- Poor conditioning. Instead of jumping into an activity too quickly, take time to gradually build up your body and prepare it ahead of time.
- Improper equipment. Make sure you choose shoes with ample shock-absorbing features and then replace them when they are worn out.
- Bone insufficiency. Consume plenty of calcium and vitamin D in your diet to keep bones strong and dense.
- Change in surface. Going from a soft surface to a harder one can increase your injury risk, so you may need to lower your intensity or duration when doing so.
First Aid and Treatment OptionsUntil you can come and see one of our doctors at Southern Oregon Foot & Ankle, be sure to follow the RICE protocol. Use Rest, Ice, Compression, and Elevation to relieve pain and reduce swelling in the affected area. You may want to also use a nonsteroidal anti-inflammatory drug (like naproxen or ibuprofen), but make sure you check with us for professional dosage recommendations first. In addition to over-the-counter medications and RICE treatment, we might be able to include conservative options in your treatment plan, such as activity modifications, protective footwear, and casting. For expertise and effective treatments, please call us at (541) 776-3338.
Due to the nature of both the injuries themselves and the likely causes behind them, midfoot bone fractures are often treated with surgical procedures. It takes a tremendous amount of physical force to break one of the midfoot bones. When this happens, the bone is more likely to become displaced, which can affect the structure and stability of the foot as a whole. Surgery may be a recommended part of treatment, depending on the severity and nature of the midfoot injury.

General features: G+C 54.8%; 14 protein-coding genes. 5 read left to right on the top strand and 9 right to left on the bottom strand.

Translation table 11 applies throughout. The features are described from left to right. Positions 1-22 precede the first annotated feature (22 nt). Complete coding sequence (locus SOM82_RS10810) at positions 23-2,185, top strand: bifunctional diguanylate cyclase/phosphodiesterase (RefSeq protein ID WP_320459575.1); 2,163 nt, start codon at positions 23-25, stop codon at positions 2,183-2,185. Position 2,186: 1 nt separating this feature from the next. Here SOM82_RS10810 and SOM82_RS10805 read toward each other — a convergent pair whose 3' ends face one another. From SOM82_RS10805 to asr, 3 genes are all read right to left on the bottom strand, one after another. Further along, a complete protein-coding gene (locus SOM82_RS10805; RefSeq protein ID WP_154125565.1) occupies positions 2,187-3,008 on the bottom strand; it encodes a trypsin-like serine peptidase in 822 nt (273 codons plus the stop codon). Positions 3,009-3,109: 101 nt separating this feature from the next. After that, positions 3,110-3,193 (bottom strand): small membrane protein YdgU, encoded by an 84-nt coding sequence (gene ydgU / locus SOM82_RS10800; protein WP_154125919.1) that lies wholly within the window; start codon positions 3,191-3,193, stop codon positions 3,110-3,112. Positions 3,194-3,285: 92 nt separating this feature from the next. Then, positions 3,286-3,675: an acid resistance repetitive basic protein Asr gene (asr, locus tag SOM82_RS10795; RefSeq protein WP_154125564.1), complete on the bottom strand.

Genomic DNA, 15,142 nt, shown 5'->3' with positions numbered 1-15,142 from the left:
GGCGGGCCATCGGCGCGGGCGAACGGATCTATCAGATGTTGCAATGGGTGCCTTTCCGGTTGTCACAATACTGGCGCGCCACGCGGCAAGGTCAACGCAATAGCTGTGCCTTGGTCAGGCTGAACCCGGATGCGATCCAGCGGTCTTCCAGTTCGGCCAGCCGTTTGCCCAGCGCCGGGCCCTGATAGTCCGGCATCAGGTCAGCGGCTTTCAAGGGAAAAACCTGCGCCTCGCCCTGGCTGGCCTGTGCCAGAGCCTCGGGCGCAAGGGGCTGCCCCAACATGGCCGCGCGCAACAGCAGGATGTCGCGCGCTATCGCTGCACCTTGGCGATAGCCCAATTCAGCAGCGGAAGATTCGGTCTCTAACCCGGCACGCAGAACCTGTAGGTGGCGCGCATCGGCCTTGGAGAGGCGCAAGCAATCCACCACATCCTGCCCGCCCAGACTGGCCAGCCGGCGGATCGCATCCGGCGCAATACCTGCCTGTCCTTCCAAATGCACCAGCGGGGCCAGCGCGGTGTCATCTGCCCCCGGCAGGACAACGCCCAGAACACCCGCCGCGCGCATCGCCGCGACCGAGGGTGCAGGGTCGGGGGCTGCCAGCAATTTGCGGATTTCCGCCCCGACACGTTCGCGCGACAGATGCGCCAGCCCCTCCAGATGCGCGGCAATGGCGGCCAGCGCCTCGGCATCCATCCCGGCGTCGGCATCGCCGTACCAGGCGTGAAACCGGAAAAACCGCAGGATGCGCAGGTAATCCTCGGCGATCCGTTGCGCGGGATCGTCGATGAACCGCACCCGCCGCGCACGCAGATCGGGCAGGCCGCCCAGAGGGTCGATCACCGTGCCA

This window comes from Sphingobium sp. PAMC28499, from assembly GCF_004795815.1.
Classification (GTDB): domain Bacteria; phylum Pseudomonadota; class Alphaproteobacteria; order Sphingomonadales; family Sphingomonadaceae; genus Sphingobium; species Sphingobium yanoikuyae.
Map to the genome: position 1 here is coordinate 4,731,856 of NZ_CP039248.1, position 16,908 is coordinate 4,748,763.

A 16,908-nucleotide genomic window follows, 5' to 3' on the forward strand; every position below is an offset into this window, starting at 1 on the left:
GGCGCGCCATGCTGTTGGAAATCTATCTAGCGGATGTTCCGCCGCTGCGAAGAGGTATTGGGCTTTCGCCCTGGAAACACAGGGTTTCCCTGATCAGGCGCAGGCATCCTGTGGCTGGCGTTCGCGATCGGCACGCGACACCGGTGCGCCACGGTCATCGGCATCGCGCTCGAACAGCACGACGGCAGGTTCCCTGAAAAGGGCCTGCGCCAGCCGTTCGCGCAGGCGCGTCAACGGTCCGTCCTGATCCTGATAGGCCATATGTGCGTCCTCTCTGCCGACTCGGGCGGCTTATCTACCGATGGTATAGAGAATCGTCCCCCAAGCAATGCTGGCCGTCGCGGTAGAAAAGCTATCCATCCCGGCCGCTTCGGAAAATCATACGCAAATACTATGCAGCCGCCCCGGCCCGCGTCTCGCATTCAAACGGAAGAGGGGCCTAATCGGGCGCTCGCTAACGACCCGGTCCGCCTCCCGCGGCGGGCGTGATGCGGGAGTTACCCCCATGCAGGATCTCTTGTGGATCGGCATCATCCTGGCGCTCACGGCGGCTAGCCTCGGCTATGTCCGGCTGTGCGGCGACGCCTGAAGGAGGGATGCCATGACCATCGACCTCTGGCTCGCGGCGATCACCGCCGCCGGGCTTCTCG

The surgeries we perform to repair broken midfoot bones will often entail an incision in the top, but a second may be needed, depending on the extent of the injury. Surgical procedures that might be used include fixation and fusion. When internal fixation is performed, bones are lined up in their proper places and then secured with the use of screws and/or plates. After about 3 to 5 months, the screws and/or plates will be removed to allow for increased movement.
Fusion is an option that is more commonly used for severe cases that are damaged beyond other means of repair. This procedure will fuse damaged bones together, and they will heal into a single, solid piece. In the event that screws or plates are used for fusion, they will not likely be removed. How long it takes for a metatarsal fracture to heal entirely depends on how serious the break is and how well you take care of it. Your full recovery may range from several weeks to several months. The more serious the injury is—cracks in multiple places, broken ends that don’t align, pieces that have to be surgically held together—the longer it will take. Failing to treat it correctly lengthens healing time.
Whether it’s a simple or more complicated injury, the recovery process follows roughly the same pattern. First, you’ll spend a few weeks in a cast or special boot to immobilize your foot. You must minimize or completely avoid putting weight on the affected limb during this time. If your fracture required surgery, the immobilization period may last a couple months. After your bones show signs of healing, you’ll slowly begin putting weight on that foot again. You’ll move to wearing stiff-soled and then more comfortable shoes as you recondition your feet for activity.